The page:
Iranian Company Charged With Tricking U.S. Banks
An Iranian government-owned shipping line that the United States believes is integral to Iran's efforts to obtain banned technology for its nuclear and missile programs has illegally funneled tens of millions of dollars in financial transactions through the American banking system over the past three years, evading sanctions by cloaking itself in corporate alter egos and falsifying records, according to an indictment that the Manhattan district attorney plans to unseal on Monday, reported daily NewYork Times.
The 317-count indictment charges the Islamic Republic of Iran Shipping Lines and 15 other defendants with a conspiracy to set up shell companies in Singapore, the United Arab Emirates and the United Kingdom to trick major clearing banks in New York, like JPMorgan Chase, Bank of America and Citibank, into sending and receiving more than $60 million worth of payments.
The subterfuge was necessary, prosecutors said, because the Iranian company, also known as Irisl, needed access to United States banks to compete in a shipping industry that primarily does business in dollar denominations. American sanctions imposed in 2008 require United States banks to block and seize the proceeds from any transactions made in the names of Irisl or its known affiliates.
For years, the United States has warned that the state-owned shipping line engages in deceptive practices to aid the Iranian regime in its proliferation activities. Its ships, which operate throughout the world, have been caught smuggling a virtual bazaar of weapons in violation of a United Nations arms embargo.
But the grand jury indictment, the result of a 14-month investigation, represents the first time Irisl has faced criminal charges.
It may not be possible for the district attorney's office to convict the 11 corporations and 5 individuals charged in the indictment, as all are based outside the jurisdiction of the United States. But prosecutors hope the case will compel foreign banks, which have allowed companies linked to Irisl to open accounts using corporate aliases and then move money from those accounts into and out of the United States, to scrutinize their customers.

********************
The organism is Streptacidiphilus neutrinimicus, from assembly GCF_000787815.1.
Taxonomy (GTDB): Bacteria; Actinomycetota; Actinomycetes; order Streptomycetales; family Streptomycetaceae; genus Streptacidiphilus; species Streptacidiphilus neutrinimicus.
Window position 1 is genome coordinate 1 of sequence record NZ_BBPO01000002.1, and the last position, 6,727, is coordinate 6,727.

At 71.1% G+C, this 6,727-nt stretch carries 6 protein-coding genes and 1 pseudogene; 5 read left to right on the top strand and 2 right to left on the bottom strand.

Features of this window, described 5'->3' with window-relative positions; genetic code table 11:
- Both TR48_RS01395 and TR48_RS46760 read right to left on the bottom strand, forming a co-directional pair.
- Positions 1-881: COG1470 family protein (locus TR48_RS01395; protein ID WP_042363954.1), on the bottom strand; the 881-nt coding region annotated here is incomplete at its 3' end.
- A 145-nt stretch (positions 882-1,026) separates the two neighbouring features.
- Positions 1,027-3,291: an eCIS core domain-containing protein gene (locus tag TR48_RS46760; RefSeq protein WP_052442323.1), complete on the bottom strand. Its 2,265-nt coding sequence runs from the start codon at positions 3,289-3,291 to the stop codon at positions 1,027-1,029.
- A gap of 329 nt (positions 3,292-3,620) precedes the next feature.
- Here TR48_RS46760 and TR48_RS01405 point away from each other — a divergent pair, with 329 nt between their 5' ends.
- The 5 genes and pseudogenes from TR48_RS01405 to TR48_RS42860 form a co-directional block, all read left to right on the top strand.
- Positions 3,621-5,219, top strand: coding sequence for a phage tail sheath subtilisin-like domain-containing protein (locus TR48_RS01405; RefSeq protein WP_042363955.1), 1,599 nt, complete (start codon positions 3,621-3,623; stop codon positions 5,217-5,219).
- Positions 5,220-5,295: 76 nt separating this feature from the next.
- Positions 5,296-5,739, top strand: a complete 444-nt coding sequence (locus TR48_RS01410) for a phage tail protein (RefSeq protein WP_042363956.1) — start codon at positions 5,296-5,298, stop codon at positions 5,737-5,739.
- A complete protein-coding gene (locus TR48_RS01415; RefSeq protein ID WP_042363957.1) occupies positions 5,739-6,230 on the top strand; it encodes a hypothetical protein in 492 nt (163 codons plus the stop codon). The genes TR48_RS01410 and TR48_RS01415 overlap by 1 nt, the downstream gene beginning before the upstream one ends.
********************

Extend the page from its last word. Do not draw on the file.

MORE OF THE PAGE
"There are banks giving them access and turning a blind eye," said Adam Kaufmann, executive assistant district attorney and chief of the investigation division. Mr. Kaufmann noted that the office's investigation was continuing and said the indictment sent "a clear message that this is criminal conduct and could expose banks to criminal liability."
The indictment comes after an investigation last year by The New York Times, which found that Irisl was setting up shell corporations across multiple continents in an attempt to make it appear as if its ships were under new ownership and management. In fact, nearly all of the new companies were wholly owned by Irisl, run by Irisl officials or set up at their behest.
The district attorney's investigation into whether Irisl shell companies were gaining access to New York banks began when a confidential source provided officials with a suspicious bank account number. Using subpoenas as well as open-source information, investigators followed the trail to other, related accounts.
District Attorney Cyrus R. Vance Jr. said the indictment demonstrated to Iran that his office would not remain idle while New York banks, "which stand at the forefront of international commerce," were abused.
Sanctions enforcement is primarily the responsibility of the Treasury Department, but the district attorney's office has a history of working closely with the federal government in this arena, claiming criminal jurisdiction because international dollar-denominated transactions are cleared through New York banks.
Mr. Vance's predecessor, Robert M. Morgenthau, took on some of the world's largest international banks for stripping information from wire transfers that would have shown the transactions originated from sanctioned countries like Iran and Sudan.